Joists are the repeated structural members that are used to build a deck frame. Much like the ribs of a skeleton, joists maintain the shape and strength of the deck. Joists generally run perpendicular to the house and are suspended between the ledger board attached to the house and a beam or between 2 self supporting beams. Joist hangers are used to attach the ends of joists to the face of a beam or a ledgerboard. Joists are installed parallel to each other for ease of construction and to distribute weight evenly for structural integrity.
The layout term for joists is “On Center” which is the center to center measurement from one joist to the next. Most decks use 16" on center spacing for joists. Most decking is not strong enough to support longer spans than 16". Some builders reduce joist spacing to 12" on center to strengthen the deck frame or to increase maximum allowable joist spans.
Laying Out Floor Joists
Using a scrap piece of wood as a guide to locate the first joist in the situation of an angled corner. Marking joist locations at 16" on center spacing on the header with a marker. Installing a joist over a beam. Make sure the top of the joist is flush with the header. Notching a joist over a beam. This joist was 1/4" higher than all the others. You can notch out a section of the joist or add shims to a narrow joist to even out the top of the deck frame. Using a palm-nailer or hammer to install a Simpson Strong Tie LUS210Z joist hangers with 1-1/2" teco nails to the ledger board. Measuring the 2x10 pressure treated joist length to prepare for cutting. Use a speed square to square off your joists. Installing 2x10 pressure treated joists at 16" on center. Be sure to install the joists crown side up. Installing a Simpson Strong Tie H2.5Z Hurricane Tie for every joist to beam connection.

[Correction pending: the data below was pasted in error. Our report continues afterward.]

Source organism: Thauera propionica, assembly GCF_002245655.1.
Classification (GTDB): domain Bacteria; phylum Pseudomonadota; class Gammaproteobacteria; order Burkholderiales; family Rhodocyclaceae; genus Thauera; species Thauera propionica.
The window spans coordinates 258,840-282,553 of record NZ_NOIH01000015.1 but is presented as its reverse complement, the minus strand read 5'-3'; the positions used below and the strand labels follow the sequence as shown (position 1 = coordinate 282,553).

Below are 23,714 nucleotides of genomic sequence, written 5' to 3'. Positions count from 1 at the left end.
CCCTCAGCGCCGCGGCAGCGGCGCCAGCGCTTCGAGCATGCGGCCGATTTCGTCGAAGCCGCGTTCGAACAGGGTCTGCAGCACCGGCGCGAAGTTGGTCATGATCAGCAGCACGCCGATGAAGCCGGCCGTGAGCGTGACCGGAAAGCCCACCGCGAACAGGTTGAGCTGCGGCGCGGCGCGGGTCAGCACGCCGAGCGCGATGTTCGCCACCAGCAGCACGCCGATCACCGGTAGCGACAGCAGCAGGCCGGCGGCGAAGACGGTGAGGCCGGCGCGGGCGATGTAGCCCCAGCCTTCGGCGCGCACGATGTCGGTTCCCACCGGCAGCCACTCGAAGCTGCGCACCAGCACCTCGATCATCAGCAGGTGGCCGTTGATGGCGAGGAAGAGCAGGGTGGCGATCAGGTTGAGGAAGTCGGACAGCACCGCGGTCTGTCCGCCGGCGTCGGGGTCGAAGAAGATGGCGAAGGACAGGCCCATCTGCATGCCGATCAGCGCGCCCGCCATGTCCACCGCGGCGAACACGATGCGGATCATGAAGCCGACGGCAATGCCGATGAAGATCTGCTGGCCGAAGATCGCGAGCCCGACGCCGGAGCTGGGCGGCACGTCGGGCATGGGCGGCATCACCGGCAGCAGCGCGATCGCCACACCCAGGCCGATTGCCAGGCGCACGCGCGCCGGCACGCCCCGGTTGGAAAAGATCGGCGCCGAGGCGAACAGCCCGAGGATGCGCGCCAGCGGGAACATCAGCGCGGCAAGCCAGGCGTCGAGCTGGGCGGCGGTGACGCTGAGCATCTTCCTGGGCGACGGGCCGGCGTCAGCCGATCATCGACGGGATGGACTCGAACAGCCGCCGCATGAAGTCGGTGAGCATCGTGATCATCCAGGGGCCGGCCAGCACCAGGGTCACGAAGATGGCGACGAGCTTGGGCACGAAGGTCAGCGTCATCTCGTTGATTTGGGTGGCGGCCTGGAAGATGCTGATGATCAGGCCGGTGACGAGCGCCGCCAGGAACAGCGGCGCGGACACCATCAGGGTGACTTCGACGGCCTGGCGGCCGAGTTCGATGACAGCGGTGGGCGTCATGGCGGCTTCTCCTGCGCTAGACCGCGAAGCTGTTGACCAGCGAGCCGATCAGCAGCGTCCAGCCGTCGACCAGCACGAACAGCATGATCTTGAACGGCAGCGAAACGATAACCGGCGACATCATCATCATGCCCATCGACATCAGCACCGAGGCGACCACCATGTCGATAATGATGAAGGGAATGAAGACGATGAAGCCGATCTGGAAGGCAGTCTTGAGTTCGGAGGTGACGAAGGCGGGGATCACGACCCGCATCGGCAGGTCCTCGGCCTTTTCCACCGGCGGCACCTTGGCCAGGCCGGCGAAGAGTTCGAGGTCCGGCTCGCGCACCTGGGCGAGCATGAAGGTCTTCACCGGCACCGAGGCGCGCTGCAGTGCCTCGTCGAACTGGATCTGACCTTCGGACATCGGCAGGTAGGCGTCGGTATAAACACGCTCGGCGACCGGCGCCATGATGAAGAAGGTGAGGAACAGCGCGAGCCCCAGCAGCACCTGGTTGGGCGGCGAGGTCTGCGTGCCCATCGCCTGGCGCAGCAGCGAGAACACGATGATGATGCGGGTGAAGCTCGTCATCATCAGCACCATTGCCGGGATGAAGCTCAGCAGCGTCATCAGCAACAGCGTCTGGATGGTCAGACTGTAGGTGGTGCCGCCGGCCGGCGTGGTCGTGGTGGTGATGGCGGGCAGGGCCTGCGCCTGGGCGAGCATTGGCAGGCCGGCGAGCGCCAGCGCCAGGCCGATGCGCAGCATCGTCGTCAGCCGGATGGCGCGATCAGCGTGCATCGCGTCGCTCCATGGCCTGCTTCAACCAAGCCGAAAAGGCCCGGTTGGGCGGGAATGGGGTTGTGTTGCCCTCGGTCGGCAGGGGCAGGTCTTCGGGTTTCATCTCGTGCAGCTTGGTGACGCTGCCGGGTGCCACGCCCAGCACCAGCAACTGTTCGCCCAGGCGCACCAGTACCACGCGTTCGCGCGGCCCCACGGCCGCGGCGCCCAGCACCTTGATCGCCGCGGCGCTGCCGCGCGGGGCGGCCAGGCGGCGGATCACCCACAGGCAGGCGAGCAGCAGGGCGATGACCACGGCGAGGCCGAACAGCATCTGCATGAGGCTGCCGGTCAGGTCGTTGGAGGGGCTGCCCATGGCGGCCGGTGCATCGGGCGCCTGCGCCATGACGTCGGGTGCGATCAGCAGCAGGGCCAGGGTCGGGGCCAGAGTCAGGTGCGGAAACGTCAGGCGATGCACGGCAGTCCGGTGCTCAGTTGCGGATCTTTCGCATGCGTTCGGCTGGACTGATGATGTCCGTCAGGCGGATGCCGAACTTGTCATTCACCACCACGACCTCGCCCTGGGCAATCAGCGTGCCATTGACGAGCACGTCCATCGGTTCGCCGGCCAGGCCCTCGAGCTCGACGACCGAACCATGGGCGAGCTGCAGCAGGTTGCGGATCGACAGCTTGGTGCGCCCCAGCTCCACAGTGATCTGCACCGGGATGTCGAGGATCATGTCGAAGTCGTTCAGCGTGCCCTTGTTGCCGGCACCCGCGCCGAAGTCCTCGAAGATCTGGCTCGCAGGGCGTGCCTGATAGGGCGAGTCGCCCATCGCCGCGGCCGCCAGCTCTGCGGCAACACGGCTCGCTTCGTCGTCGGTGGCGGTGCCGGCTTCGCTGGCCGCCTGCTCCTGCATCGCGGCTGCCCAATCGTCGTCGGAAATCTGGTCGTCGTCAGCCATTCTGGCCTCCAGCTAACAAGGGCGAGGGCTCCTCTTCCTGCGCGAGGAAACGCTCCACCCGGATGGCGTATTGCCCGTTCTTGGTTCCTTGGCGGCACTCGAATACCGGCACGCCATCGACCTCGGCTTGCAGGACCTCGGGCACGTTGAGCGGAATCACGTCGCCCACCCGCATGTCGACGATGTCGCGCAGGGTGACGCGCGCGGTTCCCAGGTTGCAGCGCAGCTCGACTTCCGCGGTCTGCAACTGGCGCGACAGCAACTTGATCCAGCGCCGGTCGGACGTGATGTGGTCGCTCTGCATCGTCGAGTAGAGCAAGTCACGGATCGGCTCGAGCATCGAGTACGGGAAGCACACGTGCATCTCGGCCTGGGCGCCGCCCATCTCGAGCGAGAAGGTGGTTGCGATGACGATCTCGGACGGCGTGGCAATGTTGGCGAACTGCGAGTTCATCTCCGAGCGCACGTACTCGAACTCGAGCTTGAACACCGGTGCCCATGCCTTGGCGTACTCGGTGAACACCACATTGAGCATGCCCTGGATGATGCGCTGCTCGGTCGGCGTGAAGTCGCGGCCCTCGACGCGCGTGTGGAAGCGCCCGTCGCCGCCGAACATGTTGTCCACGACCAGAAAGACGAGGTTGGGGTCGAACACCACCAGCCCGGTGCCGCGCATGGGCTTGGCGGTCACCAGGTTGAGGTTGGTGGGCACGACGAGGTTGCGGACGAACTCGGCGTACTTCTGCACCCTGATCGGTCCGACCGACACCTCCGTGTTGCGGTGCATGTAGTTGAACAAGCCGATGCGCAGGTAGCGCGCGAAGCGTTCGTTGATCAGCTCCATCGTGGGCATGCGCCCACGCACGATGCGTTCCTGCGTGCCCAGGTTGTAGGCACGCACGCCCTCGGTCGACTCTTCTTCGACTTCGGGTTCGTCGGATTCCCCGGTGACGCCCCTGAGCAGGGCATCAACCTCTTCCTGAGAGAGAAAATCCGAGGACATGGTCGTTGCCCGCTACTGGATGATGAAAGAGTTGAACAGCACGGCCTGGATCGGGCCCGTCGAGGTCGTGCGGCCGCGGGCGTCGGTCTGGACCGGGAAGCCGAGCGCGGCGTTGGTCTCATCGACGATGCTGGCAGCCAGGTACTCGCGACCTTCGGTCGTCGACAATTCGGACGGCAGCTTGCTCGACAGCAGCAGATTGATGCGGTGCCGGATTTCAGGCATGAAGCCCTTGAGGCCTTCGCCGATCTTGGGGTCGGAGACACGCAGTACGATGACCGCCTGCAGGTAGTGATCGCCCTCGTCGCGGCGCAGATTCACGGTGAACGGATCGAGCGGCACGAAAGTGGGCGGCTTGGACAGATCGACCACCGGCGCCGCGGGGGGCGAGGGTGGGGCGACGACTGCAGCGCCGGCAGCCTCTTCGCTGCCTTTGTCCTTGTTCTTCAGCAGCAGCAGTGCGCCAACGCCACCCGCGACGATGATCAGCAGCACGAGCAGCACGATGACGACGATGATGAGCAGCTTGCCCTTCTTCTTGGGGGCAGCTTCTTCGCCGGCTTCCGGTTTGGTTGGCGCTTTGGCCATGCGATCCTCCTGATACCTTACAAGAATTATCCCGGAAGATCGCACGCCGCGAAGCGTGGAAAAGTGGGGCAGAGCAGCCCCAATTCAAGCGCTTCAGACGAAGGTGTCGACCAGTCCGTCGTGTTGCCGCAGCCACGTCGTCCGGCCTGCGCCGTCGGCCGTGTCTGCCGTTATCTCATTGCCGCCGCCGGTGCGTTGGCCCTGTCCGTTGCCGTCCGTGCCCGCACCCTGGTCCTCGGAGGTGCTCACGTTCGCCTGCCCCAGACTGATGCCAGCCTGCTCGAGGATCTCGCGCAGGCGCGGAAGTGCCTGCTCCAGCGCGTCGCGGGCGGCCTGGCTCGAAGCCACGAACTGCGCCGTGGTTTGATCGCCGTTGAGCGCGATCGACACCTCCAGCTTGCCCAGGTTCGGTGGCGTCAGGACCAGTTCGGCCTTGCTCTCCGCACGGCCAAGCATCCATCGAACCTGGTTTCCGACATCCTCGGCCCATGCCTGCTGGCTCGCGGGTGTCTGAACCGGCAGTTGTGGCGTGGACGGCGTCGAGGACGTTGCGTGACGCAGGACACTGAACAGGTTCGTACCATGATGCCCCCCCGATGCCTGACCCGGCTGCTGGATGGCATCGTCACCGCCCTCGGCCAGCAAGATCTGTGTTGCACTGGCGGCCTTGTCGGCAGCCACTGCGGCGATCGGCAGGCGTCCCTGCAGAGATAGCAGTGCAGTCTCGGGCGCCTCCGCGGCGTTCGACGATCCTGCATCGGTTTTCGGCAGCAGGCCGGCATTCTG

The materials used for joists sizes are most often 2x6, 2x8, 2 x10 or 2x12.
They are the most widely used, economical and easiest to find/purchase. The larger the joist size the longer the allowable joist span. Other factors including the type of wood you are using will affect how far a joist can safely span. Decks.com recommends using 2x10 Southern Pine for most deck projects.
When installing your joists you should carefully examine the board for defects. If you identify a crown in the board you should always install it upwards. The crown will eventually settle after completing construction and should stiffen in the proper position after drying.
Another defect to look out for would be a large knot
at one side of the joist. If you intend to use a joist with a knot like this be sure that it is at the top side after installation. The topside of a joist is always under compression and the bottom is always under tension. If you have a knot on the bottom of a joist it will not hold under tension and it will fail.
If you notice your board has a twist
in it after attaching it to the ledger, you should try to straighten it before nailing on the header. You want all your joists as perpendicular as possible.
How to build a deck 3 - Framing